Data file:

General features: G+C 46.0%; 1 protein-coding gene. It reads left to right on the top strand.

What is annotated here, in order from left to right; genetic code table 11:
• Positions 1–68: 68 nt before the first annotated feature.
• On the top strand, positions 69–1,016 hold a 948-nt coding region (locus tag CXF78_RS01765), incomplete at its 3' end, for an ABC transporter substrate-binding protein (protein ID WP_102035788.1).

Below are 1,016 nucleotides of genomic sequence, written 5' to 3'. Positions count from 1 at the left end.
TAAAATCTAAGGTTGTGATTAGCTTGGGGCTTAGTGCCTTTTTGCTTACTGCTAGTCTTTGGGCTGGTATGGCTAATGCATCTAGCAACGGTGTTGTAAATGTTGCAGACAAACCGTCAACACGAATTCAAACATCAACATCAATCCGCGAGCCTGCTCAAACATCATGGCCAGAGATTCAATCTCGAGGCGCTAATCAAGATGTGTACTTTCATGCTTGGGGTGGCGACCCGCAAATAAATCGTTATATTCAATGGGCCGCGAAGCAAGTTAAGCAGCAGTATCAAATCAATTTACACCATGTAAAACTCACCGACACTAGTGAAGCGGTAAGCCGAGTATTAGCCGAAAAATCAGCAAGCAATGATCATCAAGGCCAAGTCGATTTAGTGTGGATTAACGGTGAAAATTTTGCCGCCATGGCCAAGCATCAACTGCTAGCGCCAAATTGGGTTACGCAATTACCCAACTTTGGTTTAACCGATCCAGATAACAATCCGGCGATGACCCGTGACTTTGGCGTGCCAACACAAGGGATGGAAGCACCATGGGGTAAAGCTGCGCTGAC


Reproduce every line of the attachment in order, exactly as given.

General features: G+C 46.0%; 1 protein-coding gene. It reads left to right on the top strand.

What is annotated here, in order from left to right; genetic code table 11:
• Positions 1–68: 68 nt before the first annotated feature.
• On the top strand, positions 69–1,016 hold a 948-nt coding region (locus tag CXF78_RS01765), incomplete at its 3' end, for an ABC transporter substrate-binding protein (protein ID WP_102035788.1).

Below are 1,016 nucleotides of genomic sequence, written 5' to 3'. Positions count from 1 at the left end.
TAAAATCTAAGGTTGTGATTAGCTTGGGGCTTAGTGCCTTTTTGCTTACTGCTAGTCTTTGGGCTGGTATGGCTAATGCATCTAGCAACGGTGTTGTAAATGTTGCAGACAAACCGTCAACACGAATTCAAACATCAACATCAATCCGCGAGCCTGCTCAAACATCATGGCCAGAGATTCAATCTCGAGGCGCTAATCAAGATGTGTACTTTCATGCTTGGGGTGGCGACCCGCAAATAAATCGTTATATTCAATGGGCCGCGAAGCAAGTTAAGCAGCAGTATCAAATCAATTTACACCATGTAAAACTCACCGACACTAGTGAAGCGGTAAGCCGAGTATTAGCCGAAAAATCAGCAAGCAATGATCATCAAGGCCAAGTCGATTTAGTGTGGATTAACGGTGAAAATTTTGCCGCCATGGCCAAGCATCAACTGCTAGCGCCAAATTGGGTTACGCAATTACCCAACTTTGGTTTAACCGATCCAGATAACAATCCGGCGATGACCCGTGACTTTGGCGTGCCAACACAAGGGATGGAAGCACCATGGGGTAAAGCTGCGCTGAC